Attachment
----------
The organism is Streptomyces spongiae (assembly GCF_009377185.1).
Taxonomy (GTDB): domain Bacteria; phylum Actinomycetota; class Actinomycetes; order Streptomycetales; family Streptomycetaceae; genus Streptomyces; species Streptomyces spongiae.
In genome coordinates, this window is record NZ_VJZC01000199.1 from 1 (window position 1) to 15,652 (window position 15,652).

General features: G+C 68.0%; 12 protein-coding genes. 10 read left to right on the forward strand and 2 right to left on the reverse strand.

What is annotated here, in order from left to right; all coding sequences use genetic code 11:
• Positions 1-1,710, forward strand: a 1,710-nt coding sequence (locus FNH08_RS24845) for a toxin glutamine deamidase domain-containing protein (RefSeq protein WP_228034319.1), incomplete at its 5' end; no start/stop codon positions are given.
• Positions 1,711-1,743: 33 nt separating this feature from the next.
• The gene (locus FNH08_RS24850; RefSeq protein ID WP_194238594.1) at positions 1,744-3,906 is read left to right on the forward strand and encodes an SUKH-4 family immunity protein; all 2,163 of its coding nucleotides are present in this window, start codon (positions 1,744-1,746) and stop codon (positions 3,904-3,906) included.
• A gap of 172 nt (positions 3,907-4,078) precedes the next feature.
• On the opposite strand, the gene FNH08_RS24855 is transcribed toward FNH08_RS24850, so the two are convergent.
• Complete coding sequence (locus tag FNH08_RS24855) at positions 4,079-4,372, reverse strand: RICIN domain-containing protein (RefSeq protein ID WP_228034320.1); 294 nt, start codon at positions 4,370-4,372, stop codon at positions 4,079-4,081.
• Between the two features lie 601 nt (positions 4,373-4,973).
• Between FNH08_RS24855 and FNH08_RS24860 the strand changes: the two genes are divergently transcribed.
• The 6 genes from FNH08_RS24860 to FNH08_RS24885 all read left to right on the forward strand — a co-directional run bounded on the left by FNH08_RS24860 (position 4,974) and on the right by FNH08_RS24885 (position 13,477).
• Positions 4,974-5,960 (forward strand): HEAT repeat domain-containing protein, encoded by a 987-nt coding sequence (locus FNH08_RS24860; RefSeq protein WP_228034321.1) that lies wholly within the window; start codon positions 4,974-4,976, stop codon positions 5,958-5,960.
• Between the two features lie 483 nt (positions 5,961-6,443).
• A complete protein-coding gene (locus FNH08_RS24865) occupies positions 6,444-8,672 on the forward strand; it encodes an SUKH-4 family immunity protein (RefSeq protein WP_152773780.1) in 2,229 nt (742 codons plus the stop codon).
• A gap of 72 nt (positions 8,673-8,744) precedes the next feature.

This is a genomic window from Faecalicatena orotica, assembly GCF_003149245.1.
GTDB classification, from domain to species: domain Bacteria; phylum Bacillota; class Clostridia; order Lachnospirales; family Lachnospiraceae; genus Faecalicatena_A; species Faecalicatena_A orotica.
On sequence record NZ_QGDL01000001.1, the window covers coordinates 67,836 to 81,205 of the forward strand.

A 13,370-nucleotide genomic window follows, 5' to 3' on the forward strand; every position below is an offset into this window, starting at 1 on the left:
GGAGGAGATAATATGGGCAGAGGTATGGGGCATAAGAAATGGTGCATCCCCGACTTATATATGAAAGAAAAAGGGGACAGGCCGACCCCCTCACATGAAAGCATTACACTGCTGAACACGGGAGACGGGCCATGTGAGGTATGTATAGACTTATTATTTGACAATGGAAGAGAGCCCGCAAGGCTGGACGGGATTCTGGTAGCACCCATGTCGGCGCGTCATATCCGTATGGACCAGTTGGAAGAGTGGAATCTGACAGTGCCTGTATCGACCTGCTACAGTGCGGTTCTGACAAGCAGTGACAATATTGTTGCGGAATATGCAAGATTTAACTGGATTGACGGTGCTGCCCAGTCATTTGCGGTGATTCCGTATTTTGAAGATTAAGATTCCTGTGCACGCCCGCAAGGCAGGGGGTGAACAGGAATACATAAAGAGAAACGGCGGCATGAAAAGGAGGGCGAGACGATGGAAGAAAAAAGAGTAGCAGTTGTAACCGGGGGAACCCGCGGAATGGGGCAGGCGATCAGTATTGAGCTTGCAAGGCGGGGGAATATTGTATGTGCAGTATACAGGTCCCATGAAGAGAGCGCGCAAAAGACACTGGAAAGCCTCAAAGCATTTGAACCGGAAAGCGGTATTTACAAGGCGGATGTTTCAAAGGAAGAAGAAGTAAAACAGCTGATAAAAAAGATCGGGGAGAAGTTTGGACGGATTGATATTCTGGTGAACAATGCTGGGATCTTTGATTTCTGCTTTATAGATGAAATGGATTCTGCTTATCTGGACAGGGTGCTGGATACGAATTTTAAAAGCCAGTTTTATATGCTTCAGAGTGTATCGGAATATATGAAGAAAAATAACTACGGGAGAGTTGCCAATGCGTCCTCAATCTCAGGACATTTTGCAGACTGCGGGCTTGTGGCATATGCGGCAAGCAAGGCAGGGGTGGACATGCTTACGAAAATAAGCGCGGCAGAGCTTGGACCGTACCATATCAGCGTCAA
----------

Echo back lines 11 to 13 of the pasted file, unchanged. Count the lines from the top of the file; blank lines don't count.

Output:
• Complete coding sequence (locus tag FNH08_RS24855) at positions 4,079-4,372, reverse strand: RICIN domain-containing protein (RefSeq protein ID WP_228034320.1); 294 nt, start codon at positions 4,370-4,372, stop codon at positions 4,079-4,081.
• Between the two features lie 601 nt (positions 4,373-4,973).
• Between FNH08_RS24855 and FNH08_RS24860 the strand changes: the two genes are divergently transcribed.